(Video by Patrick Inhofer)
Even the HD tapes required by some festivals are expensive. We urgently need to reach this goal in time for the Busan International Film Festival in October.
We've already raised $5,000 on our own website, but we desperately need at least another $5,000 within the next 30 days. Ideally, we'd like to raise $24,000, which would let us pay for everything we would like to have done. And if we raise money over our goal, we will spend additional money on travel and accommodation to promote the film at festivals and markets, as well as on hiring a professional publicist and graphic designer. Every bit of money we raise will go towards the film.
Other Ways To Help
The easiest way you can help is by spreading the word. Share this page on Facebook, Twitter, or Google+. Share our trailer. Like our Facebook page. Or just tell your friends about the film. Independent documentaries like ours live or die by word-of-mouth. You are our buzz-machine and we depend on you to help get the word out.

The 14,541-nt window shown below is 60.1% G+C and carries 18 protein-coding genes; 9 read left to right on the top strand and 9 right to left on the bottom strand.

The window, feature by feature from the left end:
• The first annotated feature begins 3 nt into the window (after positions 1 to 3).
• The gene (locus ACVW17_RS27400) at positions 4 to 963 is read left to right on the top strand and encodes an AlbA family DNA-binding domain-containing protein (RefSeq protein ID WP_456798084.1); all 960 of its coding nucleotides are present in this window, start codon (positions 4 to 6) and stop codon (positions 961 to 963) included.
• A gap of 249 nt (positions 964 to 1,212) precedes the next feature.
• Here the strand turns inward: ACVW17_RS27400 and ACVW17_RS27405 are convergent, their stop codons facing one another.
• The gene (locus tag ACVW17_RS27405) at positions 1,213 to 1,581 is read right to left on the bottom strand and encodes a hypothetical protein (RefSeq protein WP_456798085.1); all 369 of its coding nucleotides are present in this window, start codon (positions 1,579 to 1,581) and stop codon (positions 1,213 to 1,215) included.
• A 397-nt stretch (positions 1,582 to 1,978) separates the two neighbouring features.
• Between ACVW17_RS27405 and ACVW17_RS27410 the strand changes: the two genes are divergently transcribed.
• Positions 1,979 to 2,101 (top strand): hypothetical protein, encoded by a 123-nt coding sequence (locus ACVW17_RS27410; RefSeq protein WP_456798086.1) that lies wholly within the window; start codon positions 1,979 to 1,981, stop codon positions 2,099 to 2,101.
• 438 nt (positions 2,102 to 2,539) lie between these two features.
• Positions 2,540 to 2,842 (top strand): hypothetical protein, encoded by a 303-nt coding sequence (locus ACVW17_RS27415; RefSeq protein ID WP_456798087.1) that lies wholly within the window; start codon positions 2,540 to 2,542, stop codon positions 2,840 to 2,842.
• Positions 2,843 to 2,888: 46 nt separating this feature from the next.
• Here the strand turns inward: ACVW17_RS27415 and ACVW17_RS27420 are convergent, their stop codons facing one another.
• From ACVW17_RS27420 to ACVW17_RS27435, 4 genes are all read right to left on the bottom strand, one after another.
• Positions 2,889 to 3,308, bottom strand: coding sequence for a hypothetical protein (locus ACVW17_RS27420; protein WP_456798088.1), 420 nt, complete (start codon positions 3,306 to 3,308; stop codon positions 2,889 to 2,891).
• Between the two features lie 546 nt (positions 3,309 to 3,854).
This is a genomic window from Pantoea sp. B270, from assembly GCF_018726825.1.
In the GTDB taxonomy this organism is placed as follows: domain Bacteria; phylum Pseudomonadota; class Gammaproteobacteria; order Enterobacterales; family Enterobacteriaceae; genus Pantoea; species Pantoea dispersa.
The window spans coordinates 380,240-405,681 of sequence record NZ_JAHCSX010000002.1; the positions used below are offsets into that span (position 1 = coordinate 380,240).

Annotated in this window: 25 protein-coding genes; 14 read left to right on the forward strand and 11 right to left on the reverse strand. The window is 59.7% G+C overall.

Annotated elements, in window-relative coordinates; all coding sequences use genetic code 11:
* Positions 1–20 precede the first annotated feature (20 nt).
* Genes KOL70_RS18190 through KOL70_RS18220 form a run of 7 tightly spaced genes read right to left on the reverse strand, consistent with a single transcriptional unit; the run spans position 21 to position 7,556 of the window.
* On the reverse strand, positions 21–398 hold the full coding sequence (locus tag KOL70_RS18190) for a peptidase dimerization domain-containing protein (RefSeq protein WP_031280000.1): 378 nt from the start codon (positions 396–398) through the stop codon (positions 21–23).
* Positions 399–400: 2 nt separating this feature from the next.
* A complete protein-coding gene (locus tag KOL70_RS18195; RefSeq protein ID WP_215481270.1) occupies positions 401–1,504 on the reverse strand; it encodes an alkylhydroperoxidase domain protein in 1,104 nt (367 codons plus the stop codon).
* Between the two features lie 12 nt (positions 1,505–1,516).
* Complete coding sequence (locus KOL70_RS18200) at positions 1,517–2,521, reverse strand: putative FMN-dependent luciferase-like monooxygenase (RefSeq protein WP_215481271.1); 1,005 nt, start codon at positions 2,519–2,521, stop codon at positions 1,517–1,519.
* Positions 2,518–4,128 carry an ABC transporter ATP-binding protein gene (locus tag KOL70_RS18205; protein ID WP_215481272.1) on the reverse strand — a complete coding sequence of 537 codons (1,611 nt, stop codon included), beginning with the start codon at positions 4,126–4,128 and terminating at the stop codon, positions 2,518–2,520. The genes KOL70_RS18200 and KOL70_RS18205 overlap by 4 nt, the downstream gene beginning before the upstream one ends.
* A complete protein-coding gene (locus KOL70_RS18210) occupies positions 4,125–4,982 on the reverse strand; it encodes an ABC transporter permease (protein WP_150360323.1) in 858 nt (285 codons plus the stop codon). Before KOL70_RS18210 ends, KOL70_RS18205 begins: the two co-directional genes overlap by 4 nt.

If you have a blog or newspaper or journal and you'd like to review the film, just let us know and we'll send you a review copy of the DVD. If you are a graphic designer or publicist who can donate your services, let us know! Thank you.
About The Filmmakers
Shashwati Talukdar, Director/Producer/Editor, was educated in India and the US. She began her career as an assistant editor on one of Michael Moore's TV shows. She has worked for HBO, BBC, Lifetime, Sundance and Cablevision. Her films have screened at the Margaret Mead Festival, Berlin and the Whitney Biennial, among other venues.
P. Kerim Friedman, Director/Producer/Camera, is an assistant professor at National Dong Hwa University in Taiwan, where he teaches linguistic and visual anthropology. He is a founding member of the group anthropology blog Savage Minds and a documentary filmmaker.
Please visit our website: http://dontbeatmesir.com
Not yet… We are working on it! Hope to have it soon.
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A signed 8x10 poster of the film and our personal thanks. Every dollar helps and enough small donations will help us accomplish our goal.Estimated delivery: